The six graduate programs within our department are:


    There are several Interdepartmental Programs available to students admitted to graduate studies in psychology at the doctoral level. These include the Graduate Specialization in Infant Studies, the Neuroscience program, and the Cognitive Science program. Each of these are more fully described in another section of this web site. 

    Foreign Language Requirement

    There is no foreign language requirement for either the M.A. or Ph.D. If facility with a foreign language is needed by the student for pursuit of his or her scholarly interests, the necessary training can be included in the student's program of studies. 

    Regional Extension Centers, Evening Courses

    Graduate courses in psychology are rarely offered at Michigan State University Extension Centers. Very few courses meet in the evening and it is not possible to complete any significant part of a graduate program in psychology by taking courses in the evening or at off-campus locations.

  • Graduate Student Handbook

    Graduate students are held to the degree requirements (section 2) for the year they entered the program, but should follow all other policies from the most current handbook.

    Program specific guidelines are also in the handbook. 

    Psychology Graduate Student Handbook 2023-2024

    Psychology Graduate Student Handbook 2022-2023

    Psychology Graduate Student Handbook 2020-2021

    Psychology Graduate Student Handbook 2019

    Psychology Graduate Student Handbook 2018

    Psychology Graduate Student Handbook 2017

    Psychology Graduate Student Handbook 2016

Graduate Student Resources

  • Psychology Graduate Student Advisory Committee (GSAC)

    What is GSAC?

    The Graduate Student Advisory Committee (GSAC) is a committee composed of one graduate student from each of the six interest areas within the Psychology Department. Members are elected by the graduate students in their interest areas each spring. The function of GSAC is to advocate for students facing department-level issues and to provide input and guidance as administration develops solutions to these issues.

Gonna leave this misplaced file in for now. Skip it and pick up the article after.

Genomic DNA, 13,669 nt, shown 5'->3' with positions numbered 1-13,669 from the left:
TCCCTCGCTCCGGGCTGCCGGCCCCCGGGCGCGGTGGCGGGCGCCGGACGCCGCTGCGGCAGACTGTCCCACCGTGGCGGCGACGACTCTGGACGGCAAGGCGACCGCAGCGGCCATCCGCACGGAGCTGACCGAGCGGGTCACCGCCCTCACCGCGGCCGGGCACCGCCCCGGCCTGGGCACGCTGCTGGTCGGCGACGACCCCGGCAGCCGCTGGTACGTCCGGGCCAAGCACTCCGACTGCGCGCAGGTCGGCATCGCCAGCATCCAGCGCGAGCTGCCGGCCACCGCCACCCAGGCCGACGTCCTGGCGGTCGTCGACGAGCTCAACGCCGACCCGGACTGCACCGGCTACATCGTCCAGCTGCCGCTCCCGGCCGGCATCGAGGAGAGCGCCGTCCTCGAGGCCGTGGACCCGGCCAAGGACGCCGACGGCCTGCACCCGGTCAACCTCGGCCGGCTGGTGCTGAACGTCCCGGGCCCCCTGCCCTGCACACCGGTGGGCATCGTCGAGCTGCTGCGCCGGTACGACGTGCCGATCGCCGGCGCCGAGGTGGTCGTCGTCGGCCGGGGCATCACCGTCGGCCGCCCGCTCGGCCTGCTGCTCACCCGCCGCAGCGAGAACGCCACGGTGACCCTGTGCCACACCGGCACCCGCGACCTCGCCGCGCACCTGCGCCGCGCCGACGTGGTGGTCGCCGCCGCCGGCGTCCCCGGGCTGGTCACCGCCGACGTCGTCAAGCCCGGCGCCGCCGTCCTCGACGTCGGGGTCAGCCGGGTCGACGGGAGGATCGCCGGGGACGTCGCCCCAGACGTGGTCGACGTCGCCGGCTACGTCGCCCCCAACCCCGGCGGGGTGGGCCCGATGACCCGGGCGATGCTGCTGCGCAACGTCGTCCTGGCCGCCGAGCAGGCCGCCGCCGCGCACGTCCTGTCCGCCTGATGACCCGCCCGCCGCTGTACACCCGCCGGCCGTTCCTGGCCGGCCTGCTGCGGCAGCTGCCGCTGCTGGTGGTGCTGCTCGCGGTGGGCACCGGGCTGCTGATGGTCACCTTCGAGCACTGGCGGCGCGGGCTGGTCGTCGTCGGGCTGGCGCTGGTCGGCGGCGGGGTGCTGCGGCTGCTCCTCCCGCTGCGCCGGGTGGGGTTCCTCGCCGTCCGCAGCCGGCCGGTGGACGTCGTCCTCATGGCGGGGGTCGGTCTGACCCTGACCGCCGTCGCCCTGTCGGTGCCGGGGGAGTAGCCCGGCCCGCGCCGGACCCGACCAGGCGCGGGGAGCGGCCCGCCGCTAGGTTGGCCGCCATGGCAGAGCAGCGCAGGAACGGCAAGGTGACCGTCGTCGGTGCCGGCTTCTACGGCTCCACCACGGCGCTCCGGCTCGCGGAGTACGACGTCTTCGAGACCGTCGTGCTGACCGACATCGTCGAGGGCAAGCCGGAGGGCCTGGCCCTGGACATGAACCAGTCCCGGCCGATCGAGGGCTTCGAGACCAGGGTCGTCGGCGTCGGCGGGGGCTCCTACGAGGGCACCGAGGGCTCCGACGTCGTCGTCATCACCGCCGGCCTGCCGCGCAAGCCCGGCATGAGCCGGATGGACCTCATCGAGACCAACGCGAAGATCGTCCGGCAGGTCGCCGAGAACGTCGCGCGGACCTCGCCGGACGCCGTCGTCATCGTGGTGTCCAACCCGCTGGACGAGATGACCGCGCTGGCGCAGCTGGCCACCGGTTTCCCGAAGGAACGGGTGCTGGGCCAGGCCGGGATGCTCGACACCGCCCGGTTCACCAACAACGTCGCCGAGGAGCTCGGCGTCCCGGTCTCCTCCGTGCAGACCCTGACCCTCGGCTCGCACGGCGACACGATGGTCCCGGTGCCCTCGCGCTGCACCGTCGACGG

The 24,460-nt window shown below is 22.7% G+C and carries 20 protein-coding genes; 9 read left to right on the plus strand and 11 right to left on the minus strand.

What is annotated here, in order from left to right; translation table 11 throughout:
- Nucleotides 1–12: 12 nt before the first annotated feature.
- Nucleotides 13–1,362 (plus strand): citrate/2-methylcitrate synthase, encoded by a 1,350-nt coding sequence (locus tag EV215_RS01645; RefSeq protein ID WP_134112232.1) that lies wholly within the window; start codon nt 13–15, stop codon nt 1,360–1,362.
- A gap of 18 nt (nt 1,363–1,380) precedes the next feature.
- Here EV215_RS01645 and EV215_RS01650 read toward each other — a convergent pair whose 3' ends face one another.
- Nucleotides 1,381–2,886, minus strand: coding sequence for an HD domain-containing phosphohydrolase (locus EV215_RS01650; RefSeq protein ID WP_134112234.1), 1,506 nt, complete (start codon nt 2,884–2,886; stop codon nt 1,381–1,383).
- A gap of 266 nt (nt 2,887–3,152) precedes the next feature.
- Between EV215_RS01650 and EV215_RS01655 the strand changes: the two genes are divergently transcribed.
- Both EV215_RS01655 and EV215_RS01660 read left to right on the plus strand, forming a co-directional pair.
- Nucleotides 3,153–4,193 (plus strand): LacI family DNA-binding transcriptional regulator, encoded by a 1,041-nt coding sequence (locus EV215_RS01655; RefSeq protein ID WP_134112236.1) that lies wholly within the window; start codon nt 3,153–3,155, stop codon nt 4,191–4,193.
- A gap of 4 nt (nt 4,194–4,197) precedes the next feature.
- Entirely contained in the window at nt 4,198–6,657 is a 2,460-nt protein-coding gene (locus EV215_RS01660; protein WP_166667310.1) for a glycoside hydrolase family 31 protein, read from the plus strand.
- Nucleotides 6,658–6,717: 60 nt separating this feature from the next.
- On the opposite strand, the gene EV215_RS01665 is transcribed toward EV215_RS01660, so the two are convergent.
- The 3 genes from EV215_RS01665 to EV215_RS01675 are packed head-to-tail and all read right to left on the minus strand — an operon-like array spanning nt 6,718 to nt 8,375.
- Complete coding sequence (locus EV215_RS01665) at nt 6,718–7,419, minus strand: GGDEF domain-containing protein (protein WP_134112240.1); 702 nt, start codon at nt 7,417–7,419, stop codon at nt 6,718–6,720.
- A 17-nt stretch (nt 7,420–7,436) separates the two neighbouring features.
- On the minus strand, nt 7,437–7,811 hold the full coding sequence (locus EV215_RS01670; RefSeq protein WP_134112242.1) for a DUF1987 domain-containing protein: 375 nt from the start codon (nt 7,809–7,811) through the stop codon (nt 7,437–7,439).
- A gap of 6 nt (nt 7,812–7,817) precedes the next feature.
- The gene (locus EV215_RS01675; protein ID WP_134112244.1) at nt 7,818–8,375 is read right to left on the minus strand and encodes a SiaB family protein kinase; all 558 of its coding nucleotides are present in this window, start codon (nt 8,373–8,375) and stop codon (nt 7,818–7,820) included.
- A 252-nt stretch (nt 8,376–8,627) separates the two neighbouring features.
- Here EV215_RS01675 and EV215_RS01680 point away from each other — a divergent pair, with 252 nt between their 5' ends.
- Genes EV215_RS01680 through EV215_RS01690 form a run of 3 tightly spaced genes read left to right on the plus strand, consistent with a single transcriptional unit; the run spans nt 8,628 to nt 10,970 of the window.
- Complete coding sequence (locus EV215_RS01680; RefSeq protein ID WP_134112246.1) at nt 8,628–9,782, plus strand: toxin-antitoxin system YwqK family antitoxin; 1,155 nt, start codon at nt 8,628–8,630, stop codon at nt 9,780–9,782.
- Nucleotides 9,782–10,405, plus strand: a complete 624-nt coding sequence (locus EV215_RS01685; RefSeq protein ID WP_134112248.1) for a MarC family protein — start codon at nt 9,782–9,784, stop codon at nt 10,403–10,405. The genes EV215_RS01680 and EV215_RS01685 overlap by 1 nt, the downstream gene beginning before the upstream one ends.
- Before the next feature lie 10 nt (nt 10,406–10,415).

How to Contact GSAC:

    If you would like to raise a concern about the department, you can contact your individual representative (see below) or email the committee at


    Representatives for the 2023-2024 Academic Year:

    Nathan Baker (Organizational Psychology)

    Taylor Martin (Ecological / Community Psychology)

    Samantha Bowden (Behavioral Neuroscience)

    Abby Cassario (Social / Personality Psychology)

    Toni Smith (Cognition & Cognitive Neuroscience)

    Anamiguel Pomales Ramos (Clinical Science) 

    Please note that GSAC members are mandated reporters.

  • Council of Graduate Students (COGS)

    Council of Graduate Students

    The Council of Graduate Students (COGS) is the constitutionally mandated student government for all graduate and professional students at Michigan State University. COGS advocates for graduate and professional student interests with Michigan State University’s administration. COGS has a variety of resources available to graduate and professional students, including funding opportunities, legal support, and social events. Please visit the COGS website at the link below or email the COGS office at for more information!

    COGS-Council of Graduate Students

    COGS Resources - Resources available such as Health & Wellness, Academic & Research Support and Legal Support

Well-Being Resources